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I've read a lot about how USN/USMC "Wildcats" performed against Japanese fighters in the Pacific theater, but almost nothing about USN/RN "Wildcat/Martlets" against Axis fighters in the Med and Atlantic.

Anyone know how they did against MEs, Fiats, and Macchis? Did they ever tangle with Vichy fighters?
 

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Didn't have much contact with Axis fighters, but didn't do badly. Fleet Air Arm pilot Eric "Winkle" Brown flew them in combat and shot down a couple of FW-200 Condors in one. He spoke well of it.

I believe some of the aircraft flying in support of Operation Torch were F4Fs, and if so they encountered Vichy aircraft. Am not sure if there were any F4Fs involved in Torch, though.
 

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Discussion Starter · #3 ·
Thanks! Was Mr. Brown flying off an escort carrier (i.e. "Jeep" carrier) or a full-sized flattop?

I suspect that F4Fs may have tangled with the long-range "fighter" versions of the Ju-88 over the Bay of Biscay that harassed Allied anti-sub patrol aircraft at times, too.'

I'll have another look at "Torch."
 

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Thanks! Was Mr. Brown flying off an escort carrier (i.e. "Jeep" carrier) or a full-sized flattop?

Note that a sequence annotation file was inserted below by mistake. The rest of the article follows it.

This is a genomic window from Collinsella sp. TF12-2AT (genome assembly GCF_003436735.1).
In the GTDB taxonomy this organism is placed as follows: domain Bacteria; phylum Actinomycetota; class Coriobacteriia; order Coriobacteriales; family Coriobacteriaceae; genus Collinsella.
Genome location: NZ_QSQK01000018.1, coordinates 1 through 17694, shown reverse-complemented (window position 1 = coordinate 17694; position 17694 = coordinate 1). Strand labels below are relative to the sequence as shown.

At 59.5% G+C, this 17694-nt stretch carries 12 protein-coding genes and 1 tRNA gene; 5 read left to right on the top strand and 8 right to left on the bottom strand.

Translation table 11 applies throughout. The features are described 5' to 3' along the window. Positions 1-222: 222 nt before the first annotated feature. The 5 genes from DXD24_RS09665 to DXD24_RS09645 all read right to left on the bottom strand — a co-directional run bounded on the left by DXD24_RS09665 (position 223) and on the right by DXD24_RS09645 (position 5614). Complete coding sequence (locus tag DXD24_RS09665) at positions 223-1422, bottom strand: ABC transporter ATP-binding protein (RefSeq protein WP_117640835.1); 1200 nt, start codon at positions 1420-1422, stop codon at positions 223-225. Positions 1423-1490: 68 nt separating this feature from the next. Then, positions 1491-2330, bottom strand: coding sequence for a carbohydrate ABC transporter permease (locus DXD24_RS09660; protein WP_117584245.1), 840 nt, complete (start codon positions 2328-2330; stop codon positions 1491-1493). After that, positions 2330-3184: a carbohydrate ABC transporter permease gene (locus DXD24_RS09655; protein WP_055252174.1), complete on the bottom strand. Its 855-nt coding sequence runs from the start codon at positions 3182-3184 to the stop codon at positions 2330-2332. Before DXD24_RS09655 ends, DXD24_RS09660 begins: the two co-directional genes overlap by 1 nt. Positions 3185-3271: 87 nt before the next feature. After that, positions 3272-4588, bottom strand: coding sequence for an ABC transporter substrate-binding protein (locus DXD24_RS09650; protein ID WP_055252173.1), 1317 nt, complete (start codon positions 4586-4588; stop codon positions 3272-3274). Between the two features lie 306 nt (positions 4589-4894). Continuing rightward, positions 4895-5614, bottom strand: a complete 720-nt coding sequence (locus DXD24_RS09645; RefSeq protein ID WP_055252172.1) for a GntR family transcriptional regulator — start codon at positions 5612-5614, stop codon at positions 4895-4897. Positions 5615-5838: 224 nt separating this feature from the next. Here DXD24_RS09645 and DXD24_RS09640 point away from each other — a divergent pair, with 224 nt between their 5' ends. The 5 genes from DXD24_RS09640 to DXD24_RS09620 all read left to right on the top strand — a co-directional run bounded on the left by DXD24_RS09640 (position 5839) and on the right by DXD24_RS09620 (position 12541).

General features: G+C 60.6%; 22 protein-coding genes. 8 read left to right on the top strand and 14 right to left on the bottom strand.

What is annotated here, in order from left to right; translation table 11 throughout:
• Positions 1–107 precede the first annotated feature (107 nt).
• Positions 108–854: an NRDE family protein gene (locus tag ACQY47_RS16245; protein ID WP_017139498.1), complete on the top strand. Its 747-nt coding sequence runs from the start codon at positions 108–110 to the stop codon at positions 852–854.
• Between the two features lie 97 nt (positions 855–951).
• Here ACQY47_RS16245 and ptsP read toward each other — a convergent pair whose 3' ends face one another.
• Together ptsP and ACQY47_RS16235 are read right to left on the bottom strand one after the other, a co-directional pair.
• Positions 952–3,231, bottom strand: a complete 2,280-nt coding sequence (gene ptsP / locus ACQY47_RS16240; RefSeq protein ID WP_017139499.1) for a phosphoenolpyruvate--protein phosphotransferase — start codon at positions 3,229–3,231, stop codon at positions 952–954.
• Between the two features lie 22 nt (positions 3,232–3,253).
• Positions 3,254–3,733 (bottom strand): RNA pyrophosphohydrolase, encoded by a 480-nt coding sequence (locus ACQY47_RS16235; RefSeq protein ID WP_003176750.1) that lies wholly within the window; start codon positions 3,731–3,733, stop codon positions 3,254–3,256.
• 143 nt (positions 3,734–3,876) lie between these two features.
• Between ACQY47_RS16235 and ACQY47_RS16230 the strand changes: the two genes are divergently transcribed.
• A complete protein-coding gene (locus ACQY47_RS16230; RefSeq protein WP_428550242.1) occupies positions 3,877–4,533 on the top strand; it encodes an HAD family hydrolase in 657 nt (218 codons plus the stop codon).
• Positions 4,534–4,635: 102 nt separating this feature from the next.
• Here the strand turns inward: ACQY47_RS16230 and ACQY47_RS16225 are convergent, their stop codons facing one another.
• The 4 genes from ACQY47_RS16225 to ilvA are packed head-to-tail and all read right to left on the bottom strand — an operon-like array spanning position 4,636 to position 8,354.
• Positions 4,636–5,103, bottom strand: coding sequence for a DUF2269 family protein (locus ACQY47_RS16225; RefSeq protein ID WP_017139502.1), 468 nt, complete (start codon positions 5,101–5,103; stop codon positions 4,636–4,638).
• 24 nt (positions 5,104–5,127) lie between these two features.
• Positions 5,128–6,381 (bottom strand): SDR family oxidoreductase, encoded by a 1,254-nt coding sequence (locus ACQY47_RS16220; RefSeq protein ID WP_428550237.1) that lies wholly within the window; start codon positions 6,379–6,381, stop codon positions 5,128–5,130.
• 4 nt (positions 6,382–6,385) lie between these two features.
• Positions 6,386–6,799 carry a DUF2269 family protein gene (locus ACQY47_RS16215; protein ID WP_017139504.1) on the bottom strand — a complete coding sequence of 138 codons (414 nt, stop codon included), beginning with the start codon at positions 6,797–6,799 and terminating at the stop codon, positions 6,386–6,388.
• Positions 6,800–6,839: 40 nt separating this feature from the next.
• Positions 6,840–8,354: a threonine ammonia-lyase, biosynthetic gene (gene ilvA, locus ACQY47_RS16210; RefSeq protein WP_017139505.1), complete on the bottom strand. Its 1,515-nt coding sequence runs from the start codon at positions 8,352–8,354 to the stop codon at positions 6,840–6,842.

I suspect that F4Fs may have tangled with the long-range "fighter" versions of the Ju-88 over the Bay of Biscay that harassed Allied anti-sub patrol aircraft at times, too.'

I'll have another look at "Torch."
Brown was flying off HMS Audacity (one of the first "Jeep" carriers, converted from a captured German merchant vessel) when he got the Condors. He was nearly killed when the ship was sunk. Apparently F4F in Fleet Air Arm service nailed at least one Ju-88 while involved with escort of Gibraltar convoys. A quick look doesn't indicate F4F in Torch, my recollections to the contrary. Further research required. But in November 1942 don't know what else USN would have had for fighters off carriers - I know they had Avengers that flew, and SBDs, both attack aircraft of course. Pretty sure it was an Avenger that helped disable a French BB at Casablanca (ship also hit by USS Massachusetts, 16"/45 2700-lb. AP).